Tri-State: power line would blow away constraints on wind generation

The planned Burlington–Lamar 230 kV Transmission Line Project will, among other things, provide a critical path for new wind generation in eastern Colorado, said Tri-State Generation and Transmission Assn.

Tri-State on Feb. 6 applied at the Colorado Public Utilities Commission for a certificate of public convenience and necessity on this power line. Among those supplying supporting testimony was Christopher E. Pink, Tri-State’s Manager, Technical Services/Bulk System Planning.

This project is a new single-circuit, 230 kV transmission line interconnecting the existing Burlington and Lamar substations. The new transmission line will be 90-110 miles long. The project will be located in Kit Carson, Cheyenne, Kiowa, and Prowers counties and will cross areas served by Tri-State Member Systems K.C. Electric Association and Southeast Colorado Power Association.

“The Burlington system is generation rich and transmission constrained,” Pink wrote. “The most significant issue is its ability to safely export power following an outage of the Burlington–Big Sandy–Lincoln–Midway 230 kV system. During periods of high generation, significant overloads on the underlying 115 kV network occur following 230 kV outages. This condition is exacerbated during low-load, high-wind conditions.

“To ensure 115 kV overloads do not occur, the Burlington area generation is restricted through operating procedures and agreements. This situation presently restricts any new renewable generation in the Burlington area. The future Burlington–Wray 230 kV project significantly relieves these restrictions. It does not, however, provide sufficient relief to accommodate all planned future generation. For example, Tri-State has plans for a 150 MW network resource, named Carousel Wind, to be connected at Burlington 230 kV in 2015. Lacking a significant transmission project, the output of Carousel Wind will be limited during light load conditions to protect against 230 kV outages, much like today’s existing Burlington area generation.

“The Project provides increased operational flexibility for maintenance outages, better transmission system performance following multiple contingencies, reduced regional losses, and more stable voltages across a wide range of system conditions. The Project also increases transmission capacity in regions with a high potential  for new wind resources. This benefits stakeholders developing such projects, supports public policy goals (e.g., SB13-252), and possibly increases competition, thereby providing Tri-State a more diverse portfolio of generation resources from which to choose. Another benefit is that a new Burlington–Lamar transmission element aligns with other major, strategic transmission projects in the region. Constructing the Project is an important first step to ultimately meet some of the objectives of these larger transmission projects.”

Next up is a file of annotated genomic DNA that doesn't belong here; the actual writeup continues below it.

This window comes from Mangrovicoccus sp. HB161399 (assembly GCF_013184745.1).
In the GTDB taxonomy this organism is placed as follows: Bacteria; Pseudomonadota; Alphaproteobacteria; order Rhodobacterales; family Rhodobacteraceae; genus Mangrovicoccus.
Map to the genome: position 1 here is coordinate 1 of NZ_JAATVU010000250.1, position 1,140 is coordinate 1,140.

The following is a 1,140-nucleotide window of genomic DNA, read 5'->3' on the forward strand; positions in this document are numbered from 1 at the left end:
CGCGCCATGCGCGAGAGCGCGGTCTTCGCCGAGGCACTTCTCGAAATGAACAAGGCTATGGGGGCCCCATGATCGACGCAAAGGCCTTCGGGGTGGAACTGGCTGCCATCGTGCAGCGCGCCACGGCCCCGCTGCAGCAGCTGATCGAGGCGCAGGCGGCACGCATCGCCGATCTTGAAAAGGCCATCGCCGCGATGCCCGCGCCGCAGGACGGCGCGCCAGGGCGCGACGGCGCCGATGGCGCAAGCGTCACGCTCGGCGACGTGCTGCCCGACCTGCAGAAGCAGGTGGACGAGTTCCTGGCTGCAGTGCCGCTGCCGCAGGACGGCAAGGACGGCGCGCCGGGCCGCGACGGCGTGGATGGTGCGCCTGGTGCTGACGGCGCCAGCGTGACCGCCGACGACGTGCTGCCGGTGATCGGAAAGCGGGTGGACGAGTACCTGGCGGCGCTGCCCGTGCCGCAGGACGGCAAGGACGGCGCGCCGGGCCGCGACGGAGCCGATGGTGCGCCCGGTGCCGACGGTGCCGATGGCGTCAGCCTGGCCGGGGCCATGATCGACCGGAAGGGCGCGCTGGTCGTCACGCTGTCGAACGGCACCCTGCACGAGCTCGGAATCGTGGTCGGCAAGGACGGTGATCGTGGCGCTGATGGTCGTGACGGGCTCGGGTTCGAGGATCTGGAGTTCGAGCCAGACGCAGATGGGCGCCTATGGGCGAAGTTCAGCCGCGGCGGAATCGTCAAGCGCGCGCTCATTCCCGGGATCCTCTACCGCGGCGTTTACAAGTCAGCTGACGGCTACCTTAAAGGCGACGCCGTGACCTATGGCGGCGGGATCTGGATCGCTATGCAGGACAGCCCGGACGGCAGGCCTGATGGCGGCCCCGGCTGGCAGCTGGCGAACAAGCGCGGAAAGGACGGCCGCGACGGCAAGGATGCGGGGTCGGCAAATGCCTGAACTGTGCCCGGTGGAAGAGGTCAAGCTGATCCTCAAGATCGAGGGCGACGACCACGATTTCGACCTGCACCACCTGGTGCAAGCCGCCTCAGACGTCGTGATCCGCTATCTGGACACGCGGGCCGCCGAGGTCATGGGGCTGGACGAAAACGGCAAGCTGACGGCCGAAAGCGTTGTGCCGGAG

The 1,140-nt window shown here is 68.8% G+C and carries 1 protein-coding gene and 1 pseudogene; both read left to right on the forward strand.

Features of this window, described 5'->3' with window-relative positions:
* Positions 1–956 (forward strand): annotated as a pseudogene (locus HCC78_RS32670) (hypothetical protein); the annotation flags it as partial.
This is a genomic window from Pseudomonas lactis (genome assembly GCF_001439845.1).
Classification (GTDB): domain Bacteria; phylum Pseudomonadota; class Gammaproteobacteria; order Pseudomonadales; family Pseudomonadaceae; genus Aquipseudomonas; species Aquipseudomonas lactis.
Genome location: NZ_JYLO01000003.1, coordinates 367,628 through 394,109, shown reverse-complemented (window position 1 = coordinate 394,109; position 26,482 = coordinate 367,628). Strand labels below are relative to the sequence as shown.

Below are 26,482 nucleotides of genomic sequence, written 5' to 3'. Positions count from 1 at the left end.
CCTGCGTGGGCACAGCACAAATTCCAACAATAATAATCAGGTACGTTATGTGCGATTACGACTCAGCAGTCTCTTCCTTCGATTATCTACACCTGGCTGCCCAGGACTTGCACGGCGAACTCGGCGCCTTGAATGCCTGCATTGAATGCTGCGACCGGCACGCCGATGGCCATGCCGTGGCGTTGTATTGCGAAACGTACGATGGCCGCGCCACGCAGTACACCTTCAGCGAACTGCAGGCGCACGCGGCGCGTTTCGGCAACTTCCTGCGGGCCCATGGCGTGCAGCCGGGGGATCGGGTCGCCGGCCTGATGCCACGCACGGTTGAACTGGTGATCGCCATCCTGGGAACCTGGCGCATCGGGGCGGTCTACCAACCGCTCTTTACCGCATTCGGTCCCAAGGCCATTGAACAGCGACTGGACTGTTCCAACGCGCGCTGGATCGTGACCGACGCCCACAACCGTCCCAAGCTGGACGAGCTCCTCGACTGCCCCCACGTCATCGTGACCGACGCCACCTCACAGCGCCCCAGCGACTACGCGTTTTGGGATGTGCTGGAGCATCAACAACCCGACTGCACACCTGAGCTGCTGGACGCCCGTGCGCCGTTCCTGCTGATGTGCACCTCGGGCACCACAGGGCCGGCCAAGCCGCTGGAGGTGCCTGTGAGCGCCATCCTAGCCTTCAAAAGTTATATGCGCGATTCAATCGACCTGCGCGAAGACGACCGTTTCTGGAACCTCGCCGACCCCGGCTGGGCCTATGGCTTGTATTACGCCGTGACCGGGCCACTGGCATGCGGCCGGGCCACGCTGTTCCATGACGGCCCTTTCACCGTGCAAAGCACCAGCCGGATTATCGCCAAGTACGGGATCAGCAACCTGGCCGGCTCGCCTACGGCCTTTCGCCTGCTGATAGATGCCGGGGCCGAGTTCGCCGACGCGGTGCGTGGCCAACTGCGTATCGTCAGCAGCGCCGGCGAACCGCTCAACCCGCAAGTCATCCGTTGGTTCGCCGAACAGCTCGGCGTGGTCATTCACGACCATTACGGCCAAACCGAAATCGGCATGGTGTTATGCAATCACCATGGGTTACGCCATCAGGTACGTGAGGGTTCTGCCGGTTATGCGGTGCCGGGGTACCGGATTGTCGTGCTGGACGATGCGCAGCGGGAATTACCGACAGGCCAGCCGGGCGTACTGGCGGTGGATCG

Pink later added: “Tri-State has studied various scenarios in eastern Colorado, including increased Lamar injection levels from 608 MW to 780 MW. In each of these scenarios, a new 230 kV transmission element between Burlington and Lamar was a critical first piece of any final build-out. Other elements could include increased transmission between Lamar and Comanche and Burlington and Big Sandy. In summary, the Burlington–Lamar 230 kV line aligns with, and is the appropriate first step for most reasonable transmission build-out scenarios for eastern Colorado.”

The estimated cost of the project is $72.6m. It is scheduled to begin construction in 2019, be completed in 2020 and have an in-service date by the end of 2020.

About Barry Cassell 20414 Articles
Barry Cassell is Chief Analyst for GenerationHub covering coal and emission controls issues, projects and policy. He has covered the coal and power generation industry for more than 24 years, beginning in November 2011 at GenerationHub and prior to that as editor of SNL Energy’s Coal Report. He was formerly with Coal Outlook for 15 years as the publication’s editor and contributing writer, and prior to that he was editor of Coal & Synfuels Technology and associate editor of The Energy Report. He has a bachelor’s degree from Central Michigan University.